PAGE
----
Eunike Mose, a profoundly deaf Samoan high school student, and her mother Heather, talk about the challenges of being Deaf, particularly in relation to the family’s Pasifika heritage, and education.
After Mr Moon has been teaching Van Asch Deaf Education Centre Deaf students street theatre skills, they watch a performance from the Montreal Street Theatre at the New Zealand Festival in Wellington, in preparation for staging their own live performance.
Members of the Deaf community and their families attend the centenary celebrations at Sumner School for the Deaf.
Footage by Sue Penman, of members of the Deaf community and their families attending the centenary celebrations at Sumner School for the Deaf, and taking a tour of the school.
Following the potential closure of St Dominic's, parents express their concerns at a community meeting for their deaf children’s future if they were to be mainstreamed into a local school.
The Battle of Whau: a drama by Kelston Deaf students for the opening ceremony of Kelston School for the Deaf, 7th November 1959.
The modern dictionary of New Zealand Sign Language has been launched, and the 'Tonight' crew visit Kelston Deaf Education Centre to see Deaf students and their NZSL tutors making good use of the resource.
Weekend celebrations are kickstarted with a Māori Deaf kapa haka group to perform a haka powhiri. Vintage teachers such as Les Bury briefly summarise their experiences of working in Deaf education over the years.
'You and Your Child' programme focuses on Deaf children, education and language and interview some parents about their Deaf children.
The Manawatu Deaf community thanks Terry O’Brien for his service as a Teacher of the Deaf. Terry taught for over 30 years at Freyberg High School in Palmerston North which had a Deaf Unit that St Dominic’s pupils often went on to attend.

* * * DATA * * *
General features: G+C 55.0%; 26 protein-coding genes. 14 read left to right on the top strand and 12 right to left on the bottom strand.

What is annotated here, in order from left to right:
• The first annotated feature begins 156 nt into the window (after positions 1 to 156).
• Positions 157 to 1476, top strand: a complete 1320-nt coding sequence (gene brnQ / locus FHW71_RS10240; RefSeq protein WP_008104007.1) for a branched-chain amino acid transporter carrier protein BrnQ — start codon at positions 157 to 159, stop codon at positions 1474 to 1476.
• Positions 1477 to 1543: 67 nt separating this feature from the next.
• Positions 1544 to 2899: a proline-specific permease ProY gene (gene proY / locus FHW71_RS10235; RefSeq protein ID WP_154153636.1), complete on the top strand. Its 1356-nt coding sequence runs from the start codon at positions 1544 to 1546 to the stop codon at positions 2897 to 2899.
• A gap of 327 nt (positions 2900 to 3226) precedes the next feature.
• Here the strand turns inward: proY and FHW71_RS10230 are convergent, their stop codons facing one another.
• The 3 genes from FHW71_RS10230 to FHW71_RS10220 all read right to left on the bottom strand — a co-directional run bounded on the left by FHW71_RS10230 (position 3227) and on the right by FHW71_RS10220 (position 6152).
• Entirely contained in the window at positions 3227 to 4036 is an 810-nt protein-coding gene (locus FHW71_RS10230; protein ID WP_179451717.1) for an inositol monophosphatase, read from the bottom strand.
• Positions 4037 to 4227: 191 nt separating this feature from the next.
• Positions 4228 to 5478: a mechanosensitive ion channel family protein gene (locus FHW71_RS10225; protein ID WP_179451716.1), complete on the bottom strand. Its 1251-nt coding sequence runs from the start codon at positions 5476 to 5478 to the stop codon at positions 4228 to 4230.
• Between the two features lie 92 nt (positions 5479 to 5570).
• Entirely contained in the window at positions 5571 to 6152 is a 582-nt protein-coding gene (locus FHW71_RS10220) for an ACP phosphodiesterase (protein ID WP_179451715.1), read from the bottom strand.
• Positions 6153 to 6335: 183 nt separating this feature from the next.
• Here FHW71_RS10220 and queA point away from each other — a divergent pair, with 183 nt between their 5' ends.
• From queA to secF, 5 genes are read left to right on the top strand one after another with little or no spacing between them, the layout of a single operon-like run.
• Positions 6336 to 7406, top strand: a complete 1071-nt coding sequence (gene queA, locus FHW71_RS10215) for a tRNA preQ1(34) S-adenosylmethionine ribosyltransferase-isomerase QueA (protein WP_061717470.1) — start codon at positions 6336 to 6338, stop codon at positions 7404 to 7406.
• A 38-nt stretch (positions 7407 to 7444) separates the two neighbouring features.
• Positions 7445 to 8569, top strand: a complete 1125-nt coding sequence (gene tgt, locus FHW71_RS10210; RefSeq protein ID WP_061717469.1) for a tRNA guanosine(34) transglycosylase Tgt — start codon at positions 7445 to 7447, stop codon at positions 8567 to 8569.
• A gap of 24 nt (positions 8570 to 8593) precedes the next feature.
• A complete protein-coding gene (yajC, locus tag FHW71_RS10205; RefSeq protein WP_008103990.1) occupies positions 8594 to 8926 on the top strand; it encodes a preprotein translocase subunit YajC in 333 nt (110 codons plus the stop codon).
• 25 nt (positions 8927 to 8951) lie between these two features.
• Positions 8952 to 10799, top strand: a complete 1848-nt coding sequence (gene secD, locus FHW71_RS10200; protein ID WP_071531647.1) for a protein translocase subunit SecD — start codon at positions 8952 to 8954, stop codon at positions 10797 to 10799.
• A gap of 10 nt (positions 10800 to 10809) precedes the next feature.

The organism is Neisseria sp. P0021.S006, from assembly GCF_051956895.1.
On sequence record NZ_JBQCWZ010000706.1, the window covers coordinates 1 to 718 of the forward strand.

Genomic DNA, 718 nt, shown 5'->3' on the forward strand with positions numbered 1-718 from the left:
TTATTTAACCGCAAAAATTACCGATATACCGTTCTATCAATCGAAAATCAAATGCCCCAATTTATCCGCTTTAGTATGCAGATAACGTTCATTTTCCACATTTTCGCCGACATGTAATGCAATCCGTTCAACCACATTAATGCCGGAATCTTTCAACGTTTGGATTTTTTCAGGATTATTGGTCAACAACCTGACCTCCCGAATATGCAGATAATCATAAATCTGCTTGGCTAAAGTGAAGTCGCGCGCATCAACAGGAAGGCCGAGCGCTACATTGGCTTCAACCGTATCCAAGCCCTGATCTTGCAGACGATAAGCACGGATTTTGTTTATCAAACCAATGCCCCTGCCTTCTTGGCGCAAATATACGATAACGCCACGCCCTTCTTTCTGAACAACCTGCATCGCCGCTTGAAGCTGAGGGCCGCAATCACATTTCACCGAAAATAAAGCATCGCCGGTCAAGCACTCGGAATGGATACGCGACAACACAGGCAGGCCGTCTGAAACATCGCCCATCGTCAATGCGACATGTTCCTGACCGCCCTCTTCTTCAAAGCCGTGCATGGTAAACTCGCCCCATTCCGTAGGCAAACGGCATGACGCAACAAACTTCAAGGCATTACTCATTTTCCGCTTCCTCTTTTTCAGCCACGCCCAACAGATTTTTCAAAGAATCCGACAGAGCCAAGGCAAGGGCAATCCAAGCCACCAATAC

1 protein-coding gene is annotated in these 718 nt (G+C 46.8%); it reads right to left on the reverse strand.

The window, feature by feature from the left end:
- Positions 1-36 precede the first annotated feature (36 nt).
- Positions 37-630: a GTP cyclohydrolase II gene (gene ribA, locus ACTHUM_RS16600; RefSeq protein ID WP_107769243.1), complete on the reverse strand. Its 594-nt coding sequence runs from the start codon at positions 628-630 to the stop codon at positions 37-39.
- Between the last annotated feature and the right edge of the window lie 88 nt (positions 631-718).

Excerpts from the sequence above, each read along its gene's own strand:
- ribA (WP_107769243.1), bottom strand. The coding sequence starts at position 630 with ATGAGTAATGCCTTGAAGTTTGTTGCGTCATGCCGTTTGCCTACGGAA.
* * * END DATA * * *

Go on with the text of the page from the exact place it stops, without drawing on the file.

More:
A karakia, the Lord’s Prayer, is given by two Deaf children using NZSL for the ‘Marae’ television series. This clip also contains Māori captions of the te reo Māori lyrics.
The 75th Jubilee of Sumner School for the Deaf in Christchurch, including alumni parades and marching girls!
Heather Campbell, a Teacher of the Deaf, talks about the need for Deaf children and their families to have access to language early in life. This episode screened during Deaf Awareness Week in 1986.
The National Film Unit visits Sumner School for the Deaf to film a typical day at the school.
Susan Hamilton is interviewed by Meghan Coppage, where she recounts a range of experiences from her life. From growing up at a Deaf school, to her memories of time in the Deaf community in bygone days, to seeing the changes at Kelston Deaf Education Centre including the transition to new school building.
The Deaf van Asch marching team participate in a marching competition in Auckland, 1958.
The first NZSL interpreting course has recently started in Auckland, being led by Drs. David and Rachel McKee. We take a peek at one of their NZSL classes, and Rachel predicts the areas of work graduates will go into.
National Foundation for the Deaf produce a promotional video explaining their role and the purpose of their member organisations.
The Government’s National Film Unit follows the City District Health Nurse as she visits students at St Dominic’s School for the Deaf.